tradition lost most of its EIW cultural background. Rims of vessels were rarely thickened. Vestigial up-turned bowls were rare and this category of vessels was dominated by globular restricted and open bowls which were all undecorated. These were similar to those of its succeeding PW tradition (Fig. 2, Gr. E, second and third sherds). The later-phase TIW pottery assemblage also had a declining number of decorative motifs and a declining frequency of decorating. Triangles (Fig. 2, Gr. D, last column), and zigzag incised lines, both single and double (Gr. D, middle column), were dominant. Many technological features of the early-phase TIW tradition are carried forward; grooved objects, slag, and metals of different types are found in the later-phase TIW archaeological contexts. Islamic products, including white-glaze and color-splashed pottery and glass ware are dominant. Beads were of the "trade wind" type and were mainly from India (Chami, 1994). Recent rethinking (Horton, 1996, p. 408) and reports (Wilson and Omar, 1996) from the northern Kenyan coast suggest that the TIW sites there fit more closely in the later phase of the TIW tradition. This would imply that the northern TIW tradition flourished later, apparently with influence from the coast of Tanzania, as "the grouping around the coast of mainland Tanzania and Zanzibar are producing consistently earlier dates" (Horton, 1996, p. 408). If this is the case, as it seems now, it would confirm the idea that cultural forces leading to the formation of the TIW culture were first realized on the southern coast. We now know that the southern coast, especially that of Tanzania, is seen as the core of the ancient coastal EIW tradition (Chami, 1994). However, there is a sign that calls for caution from the hinterland of the northern Kenya coast, in the upper Tana where EIW sites are now being found, associated in one area with those of the TIW tradition. Although proper study of these sites is yet to be conducted, it has been suggested that the TIW sites are later than those of the EIW (Kiriama et al., 1996). No cultural connection has been suggested yet, but there is an indication that the two type of sites derived their influences from the southern coast. A similar picture of development between the EIW and the TIW cultures is also conceived for the Mozambican coast (Sinclair et al., 1993). Archaeological research on the northern and southern coast now suggests that in the eleventh century the two coastal areas went into two separate cultural developments. This phenomenon lasted for about two centuries before a common East African pan-Swahili culture was readopted. While the northern coast carried on, heavily based on the earlier TIW tradition, the southern coast entered into a new culture which is archaeologically represented by the PW tradition. Here the pottery has long, flared, and thin rims, and in many cases the neck is wider than the maximum body diameter (Fig.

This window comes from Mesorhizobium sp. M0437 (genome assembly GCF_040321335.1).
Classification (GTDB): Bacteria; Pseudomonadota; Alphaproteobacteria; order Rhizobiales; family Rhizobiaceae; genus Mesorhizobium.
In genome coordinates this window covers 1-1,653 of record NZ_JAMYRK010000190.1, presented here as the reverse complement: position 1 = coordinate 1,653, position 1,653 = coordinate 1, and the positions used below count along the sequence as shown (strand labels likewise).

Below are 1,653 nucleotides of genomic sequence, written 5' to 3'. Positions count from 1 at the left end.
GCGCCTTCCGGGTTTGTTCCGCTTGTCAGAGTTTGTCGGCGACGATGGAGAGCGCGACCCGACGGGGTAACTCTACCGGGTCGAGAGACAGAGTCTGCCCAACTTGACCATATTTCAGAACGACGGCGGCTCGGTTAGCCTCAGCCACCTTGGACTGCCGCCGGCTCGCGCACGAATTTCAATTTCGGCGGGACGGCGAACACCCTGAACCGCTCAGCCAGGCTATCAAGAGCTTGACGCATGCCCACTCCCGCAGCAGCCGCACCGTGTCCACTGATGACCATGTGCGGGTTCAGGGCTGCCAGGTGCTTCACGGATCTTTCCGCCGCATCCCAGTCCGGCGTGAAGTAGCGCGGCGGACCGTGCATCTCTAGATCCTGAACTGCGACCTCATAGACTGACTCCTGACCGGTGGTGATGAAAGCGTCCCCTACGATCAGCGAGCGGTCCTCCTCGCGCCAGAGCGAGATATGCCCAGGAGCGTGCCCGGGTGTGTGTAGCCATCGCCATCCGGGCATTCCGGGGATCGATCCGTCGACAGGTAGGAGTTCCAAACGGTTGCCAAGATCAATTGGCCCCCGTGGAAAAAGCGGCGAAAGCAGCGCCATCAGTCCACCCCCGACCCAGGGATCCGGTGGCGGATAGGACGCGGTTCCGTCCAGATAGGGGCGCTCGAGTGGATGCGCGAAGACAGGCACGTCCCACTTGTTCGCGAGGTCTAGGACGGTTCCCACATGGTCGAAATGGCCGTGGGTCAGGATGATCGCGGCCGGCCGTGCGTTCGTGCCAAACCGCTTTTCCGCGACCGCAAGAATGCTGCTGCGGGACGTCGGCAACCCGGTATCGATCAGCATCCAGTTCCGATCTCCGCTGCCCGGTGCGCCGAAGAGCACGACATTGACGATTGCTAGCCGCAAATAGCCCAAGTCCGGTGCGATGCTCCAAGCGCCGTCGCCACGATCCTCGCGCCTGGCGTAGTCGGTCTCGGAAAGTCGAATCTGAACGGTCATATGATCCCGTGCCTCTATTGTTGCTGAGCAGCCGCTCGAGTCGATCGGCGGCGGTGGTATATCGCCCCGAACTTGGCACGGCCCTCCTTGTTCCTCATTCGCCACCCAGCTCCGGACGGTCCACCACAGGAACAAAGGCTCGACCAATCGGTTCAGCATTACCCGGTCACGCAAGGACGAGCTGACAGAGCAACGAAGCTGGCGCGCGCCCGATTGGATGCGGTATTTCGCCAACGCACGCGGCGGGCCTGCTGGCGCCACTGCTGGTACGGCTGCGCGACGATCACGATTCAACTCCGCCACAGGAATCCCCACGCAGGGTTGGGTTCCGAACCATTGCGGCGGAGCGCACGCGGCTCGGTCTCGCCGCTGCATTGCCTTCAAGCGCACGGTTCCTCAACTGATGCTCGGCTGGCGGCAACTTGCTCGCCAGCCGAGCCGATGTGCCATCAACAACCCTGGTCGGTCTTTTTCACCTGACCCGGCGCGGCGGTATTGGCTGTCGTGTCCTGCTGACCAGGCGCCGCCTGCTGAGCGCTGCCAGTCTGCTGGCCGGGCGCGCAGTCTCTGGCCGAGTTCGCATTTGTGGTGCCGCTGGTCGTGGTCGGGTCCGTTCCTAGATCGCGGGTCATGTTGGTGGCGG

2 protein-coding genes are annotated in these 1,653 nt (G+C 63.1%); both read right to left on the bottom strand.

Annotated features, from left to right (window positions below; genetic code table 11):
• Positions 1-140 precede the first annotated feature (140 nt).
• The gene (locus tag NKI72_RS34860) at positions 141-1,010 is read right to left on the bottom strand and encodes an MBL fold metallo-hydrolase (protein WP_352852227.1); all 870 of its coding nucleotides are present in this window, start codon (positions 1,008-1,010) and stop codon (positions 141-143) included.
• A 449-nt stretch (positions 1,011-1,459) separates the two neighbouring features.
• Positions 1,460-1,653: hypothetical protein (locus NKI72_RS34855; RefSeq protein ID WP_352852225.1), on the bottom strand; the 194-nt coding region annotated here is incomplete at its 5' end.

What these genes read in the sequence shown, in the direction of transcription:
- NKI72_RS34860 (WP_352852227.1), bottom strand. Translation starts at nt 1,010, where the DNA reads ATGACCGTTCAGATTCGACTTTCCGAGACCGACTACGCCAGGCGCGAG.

2, Gr. E; see also Chami, 1994, p. 80, a). This tradition has been labeled Plain Ware because its makers in the tenth to the thirteenth centuries did not decorate their vessels except for a rare line of punctation around the shoulder or some marks on the lip (Fig. 2, Gr. E). Chittick (1974) has presented this tradition as "period two pottery," dating it from the twelfth to the thirteenth century AD. This same pottery has recently been excavated from Kaole, Changwehela, Kwale Island, and Kivinja, sites all located between Bagamoyo and the Rufiji delta. Radiocarbon dates from these sites firmly put the tradition between the tenth and the thirteenth centuries AD (Chami, 1994, p. 91; Chami and Msemwa, 1997b). The pottery has also been found in many other sites in the immediate hinterland of the southern coast both on the surface and in excavation but is yet to obtain widespread recognition (Chami, 1992; Schmidt et al., 1992; Chami and Kessy, 1995; Chami and Mapunda, 1998). Apart from a few imports, e.g., sgraffiato ware, which is found associated with this pottery in Kilwa (Chittick, 1974), Kaole (Chami, 1994), and Kwale Island (Chami and Msemwa, 1998), many sites in the PW tradition, especially those on the littoral and immediate hinterland, lack remains of imports, suggesting a self-sustaining society or one that is cut off from external trade. The wealth during this period seems to have been concentrated on the islands, where settlements like Kilwa in Tanzania and Mwali Mjini in the Comores grew economically (Chittick, 1974). Kilwa and Shanga started to mint coins, an economic activity maintained at Kilwa into the sixteenth century (see Chittick, 1974; Horton, 1996). It is also during this period that most of the island settlements, both in the north and in the south, started experimenting with coral and lime in monument constructions. As noted above, the northern coast did not adopt the PW tradition. The area north of Tanga probably developed with most of the elements of the TIW tradition, but also introduced new innovative traits. This continued TIW tradition is known there as Tana tradition Phases B and C (Horton, 1996) or Periods II and III (Wilson and Omar, 1996). Newly introduced traits include a vessel shape with a vestigial neck, so that the vessel looked more like a bowl than a necked vessel (Fig. 2, Gr. F). There were frequent cases of raised vessel shoulders which was a tendency toward carination (Fig. 2, Gr. F, first sherd; Horton 1996, Fig. 171, c, and Fig. 178 e). There was also a tendency to decorate the vestigial neck with a line of punctation that was bolder and more irregular than that found in the earlier traditions (Fig. 2, Gr. F, third sherd). Carinated vessels had the area between the raised shoulder and the neck decorated with cross or oblique hatches (Fig. 2, Gr. F, first two sherds). Occasionally, triangles appeared on the neck (Wilson and Omar, 1996, p. 549). This tradition has been termed Neck-